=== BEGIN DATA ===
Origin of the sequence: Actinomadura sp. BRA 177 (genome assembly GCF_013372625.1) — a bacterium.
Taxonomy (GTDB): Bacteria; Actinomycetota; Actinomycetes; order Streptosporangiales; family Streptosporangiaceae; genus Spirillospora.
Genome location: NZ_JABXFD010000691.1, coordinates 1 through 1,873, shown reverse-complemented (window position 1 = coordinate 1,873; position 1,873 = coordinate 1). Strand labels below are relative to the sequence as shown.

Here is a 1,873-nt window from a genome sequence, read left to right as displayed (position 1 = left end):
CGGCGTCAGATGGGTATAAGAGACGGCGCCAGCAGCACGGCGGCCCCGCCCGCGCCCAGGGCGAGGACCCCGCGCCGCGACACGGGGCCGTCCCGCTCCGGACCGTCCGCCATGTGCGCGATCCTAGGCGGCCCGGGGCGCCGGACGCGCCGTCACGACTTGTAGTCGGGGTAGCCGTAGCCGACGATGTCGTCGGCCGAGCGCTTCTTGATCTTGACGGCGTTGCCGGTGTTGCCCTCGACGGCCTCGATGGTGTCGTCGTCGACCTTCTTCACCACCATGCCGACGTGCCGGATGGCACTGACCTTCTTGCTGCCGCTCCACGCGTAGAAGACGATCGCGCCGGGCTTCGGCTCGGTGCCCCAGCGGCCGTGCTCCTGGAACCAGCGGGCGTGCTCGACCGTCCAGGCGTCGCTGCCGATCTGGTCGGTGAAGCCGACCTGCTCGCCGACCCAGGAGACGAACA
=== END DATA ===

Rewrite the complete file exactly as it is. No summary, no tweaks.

Origin of the sequence: Actinomadura sp. BRA 177 (genome assembly GCF_013372625.1) — a bacterium.
Taxonomy (GTDB): Bacteria; Actinomycetota; Actinomycetes; order Streptosporangiales; family Streptosporangiaceae; genus Spirillospora.
Genome location: NZ_JABXFD010000691.1, coordinates 1 through 1,873, shown reverse-complemented (window position 1 = coordinate 1,873; position 1,873 = coordinate 1). Strand labels below are relative to the sequence as shown.

Here is a 1,873-nt window from a genome sequence, read left to right as displayed (position 1 = left end):
CGGCGTCAGATGGGTATAAGAGACGGCGCCAGCAGCACGGCGGCCCCGCCCGCGCCCAGGGCGAGGACCCCGCGCCGCGACACGGGGCCGTCCCGCTCCGGACCGTCCGCCATGTGCGCGATCCTAGGCGGCCCGGGGCGCCGGACGCGCCGTCACGACTTGTAGTCGGGGTAGCCGTAGCCGACGATGTCGTCGGCCGAGCGCTTCTTGATCTTGACGGCGTTGCCGGTGTTGCCCTCGACGGCCTCGATGGTGTCGTCGTCGACCTTCTTCACCACCATGCCGACGTGCCGGATGGCACTGACCTTCTTGCTGCCGCTCCACGCGTAGAAGACGATCGCGCCGGGCTTCGGCTCGGTGCCCCAGCGGCCGTGCTCCTGGAACCAGCGGGCGTGCTCGACCGTCCAGGCGTCGCTGCCGATCTGGTCGGTGAAGCCGACCTGCTCGCCGACCCAGGAGACGAACA